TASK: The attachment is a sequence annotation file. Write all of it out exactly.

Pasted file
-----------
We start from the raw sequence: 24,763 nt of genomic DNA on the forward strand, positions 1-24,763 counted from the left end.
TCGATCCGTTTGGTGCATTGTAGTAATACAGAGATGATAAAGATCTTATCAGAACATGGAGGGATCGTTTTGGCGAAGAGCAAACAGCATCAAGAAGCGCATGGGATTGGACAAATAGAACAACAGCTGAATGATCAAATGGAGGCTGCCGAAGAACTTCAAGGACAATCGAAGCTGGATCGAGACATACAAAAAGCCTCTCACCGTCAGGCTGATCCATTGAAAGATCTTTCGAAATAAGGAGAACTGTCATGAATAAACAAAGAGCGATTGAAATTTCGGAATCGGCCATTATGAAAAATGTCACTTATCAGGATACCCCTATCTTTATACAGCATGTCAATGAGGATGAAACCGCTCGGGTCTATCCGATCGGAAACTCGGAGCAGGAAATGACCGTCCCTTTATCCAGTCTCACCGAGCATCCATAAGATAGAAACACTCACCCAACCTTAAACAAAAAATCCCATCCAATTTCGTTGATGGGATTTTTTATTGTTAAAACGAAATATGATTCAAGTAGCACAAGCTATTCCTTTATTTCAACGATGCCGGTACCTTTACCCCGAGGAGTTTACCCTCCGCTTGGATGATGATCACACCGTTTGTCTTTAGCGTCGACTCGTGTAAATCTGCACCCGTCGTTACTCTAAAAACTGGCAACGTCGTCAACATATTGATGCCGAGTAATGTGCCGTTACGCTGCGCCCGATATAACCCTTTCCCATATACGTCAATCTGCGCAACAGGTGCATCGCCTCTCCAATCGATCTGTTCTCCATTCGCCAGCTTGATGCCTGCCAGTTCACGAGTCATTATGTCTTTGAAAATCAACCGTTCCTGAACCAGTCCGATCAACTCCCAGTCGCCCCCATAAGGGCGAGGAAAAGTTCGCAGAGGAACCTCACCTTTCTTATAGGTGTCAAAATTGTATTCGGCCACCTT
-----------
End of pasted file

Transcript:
We start from the raw sequence: 24,763 nt of genomic DNA on the forward strand, positions 1-24,763 counted from the left end.
TCGATCCGTTTGGTGCATTGTAGTAATACAGAGATGATAAAGATCTTATCAGAACATGGAGGGATCGTTTTGGCGAAGAGCAAACAGCATCAAGAAGCGCATGGGATTGGACAAATAGAACAACAGCTGAATGATCAAATGGAGGCTGCCGAAGAACTTCAAGGACAATCGAAGCTGGATCGAGACATACAAAAAGCCTCTCACCGTCAGGCTGATCCATTGAAAGATCTTTCGAAATAAGGAGAACTGTCATGAATAAACAAAGAGCGATTGAAATTTCGGAATCGGCCATTATGAAAAATGTCACTTATCAGGATACCCCTATCTTTATACAGCATGTCAATGAGGATGAAACCGCTCGGGTCTATCCGATCGGAAACTCGGAGCAGGAAATGACCGTCCCTTTATCCAGTCTCACCGAGCATCCATAAGATAGAAACACTCACCCAACCTTAAACAAAAAATCCCATCCAATTTCGTTGATGGGATTTTTTATTGTTAAAACGAAATATGATTCAAGTAGCACAAGCTATTCCTTTATTTCAACGATGCCGGTACCTTTACCCCGAGGAGTTTACCCTCCGCTTGGATGATGATCACACCGTTTGTCTTTAGCGTCGACTCGTGTAAATCTGCACCCGTCGTTACTCTAAAAACTGGCAACGTCGTCAACATATTGATGCCGAGTAATGTGCCGTTACGCTGCGCCCGATATAACCCTTTCCCATATACGTCAATCTGCGCAACAGGTGCATCGCCTCTCCAATCGATCTGTTCTCCATTCGCCAGCTTGATGCCTGCCAGTTCACGAGTCATTATGTCTTTGAAAATCAACCGTTCCTGAACCAGTCCGATCAACTCCCAGTCGCCCCCATAAGGGCGAGGAAAAGTTCGCAGAGGAACCTCACCTTTCTTATAGGTGTCAAAATTGTATTCGGCCACCTT